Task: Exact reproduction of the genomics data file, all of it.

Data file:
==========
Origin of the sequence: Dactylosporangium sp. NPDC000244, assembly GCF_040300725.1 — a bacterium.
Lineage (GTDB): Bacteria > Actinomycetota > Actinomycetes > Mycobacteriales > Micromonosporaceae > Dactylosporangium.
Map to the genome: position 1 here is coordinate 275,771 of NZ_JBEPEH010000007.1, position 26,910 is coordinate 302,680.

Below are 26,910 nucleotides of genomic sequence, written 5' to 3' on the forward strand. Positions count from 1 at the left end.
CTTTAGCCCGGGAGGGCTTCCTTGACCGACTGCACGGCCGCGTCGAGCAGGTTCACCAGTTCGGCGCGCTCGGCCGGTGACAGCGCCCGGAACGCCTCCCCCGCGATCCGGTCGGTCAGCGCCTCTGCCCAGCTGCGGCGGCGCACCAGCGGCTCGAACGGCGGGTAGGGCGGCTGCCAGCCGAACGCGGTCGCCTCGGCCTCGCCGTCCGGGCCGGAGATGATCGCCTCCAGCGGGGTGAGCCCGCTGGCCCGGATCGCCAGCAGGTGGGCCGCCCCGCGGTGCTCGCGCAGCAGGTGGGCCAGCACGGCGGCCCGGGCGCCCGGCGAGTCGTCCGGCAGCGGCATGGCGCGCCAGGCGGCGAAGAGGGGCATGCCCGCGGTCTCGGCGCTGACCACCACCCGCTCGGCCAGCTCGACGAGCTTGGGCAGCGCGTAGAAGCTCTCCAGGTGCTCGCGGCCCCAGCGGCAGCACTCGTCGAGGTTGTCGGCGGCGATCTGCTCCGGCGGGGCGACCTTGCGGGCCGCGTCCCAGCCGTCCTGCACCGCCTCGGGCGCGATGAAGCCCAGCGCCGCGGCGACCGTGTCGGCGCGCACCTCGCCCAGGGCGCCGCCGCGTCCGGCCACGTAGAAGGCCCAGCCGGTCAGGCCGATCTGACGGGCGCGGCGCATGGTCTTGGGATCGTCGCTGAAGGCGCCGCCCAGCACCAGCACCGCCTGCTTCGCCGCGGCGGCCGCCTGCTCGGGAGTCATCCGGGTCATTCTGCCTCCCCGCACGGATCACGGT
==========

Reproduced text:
Origin of the sequence: Dactylosporangium sp. NPDC000244, assembly GCF_040300725.1 — a bacterium.
Lineage (GTDB): Bacteria > Actinomycetota > Actinomycetes > Mycobacteriales > Micromonosporaceae > Dactylosporangium.
Map to the genome: position 1 here is coordinate 275,771 of NZ_JBEPEH010000007.1, position 26,910 is coordinate 302,680.

Below are 26,910 nucleotides of genomic sequence, written 5' to 3' on the forward strand. Positions count from 1 at the left end.
CTTTAGCCCGGGAGGGCTTCCTTGACCGACTGCACGGCCGCGTCGAGCAGGTTCACCAGTTCGGCGCGCTCGGCCGGTGACAGCGCCCGGAACGCCTCCCCCGCGATCCGGTCGGTCAGCGCCTCTGCCCAGCTGCGGCGGCGCACCAGCGGCTCGAACGGCGGGTAGGGCGGCTGCCAGCCGAACGCGGTCGCCTCGGCCTCGCCGTCCGGGCCGGAGATGATCGCCTCCAGCGGGGTGAGCCCGCTGGCCCGGATCGCCAGCAGGTGGGCCGCCCCGCGGTGCTCGCGCAGCAGGTGGGCCAGCACGGCGGCCCGGGCGCCCGGCGAGTCGTCCGGCAGCGGCATGGCGCGCCAGGCGGCGAAGAGGGGCATGCCCGCGGTCTCGGCGCTGACCACCACCCGCTCGGCCAGCTCGACGAGCTTGGGCAGCGCGTAGAAGCTCTCCAGGTGCTCGCGGCCCCAGCGGCAGCACTCGTCGAGGTTGTCGGCGGCGATCTGCTCCGGCGGGGCGACCTTGCGGGCCGCGTCCCAGCCGTCCTGCACCGCCTCGGGCGCGATGAAGCCCAGCGCCGCGGCGACCGTGTCGGCGCGCACCTCGCCCAGGGCGCCGCCGCGTCCGGCCACGTAGAAGGCCCAGCCGGTCAGGCCGATCTGACGGGCGCGGCGCATGGTCTTGGGATCGTCGCTGAAGGCGCCGCCCAGCACCAGCACCGCCTGCTTCGCCGCGGCGGCCGCCTGCTCGGGAGTCATCCGGGTCATTCTGCCTCCCCGCACGGATCACGGT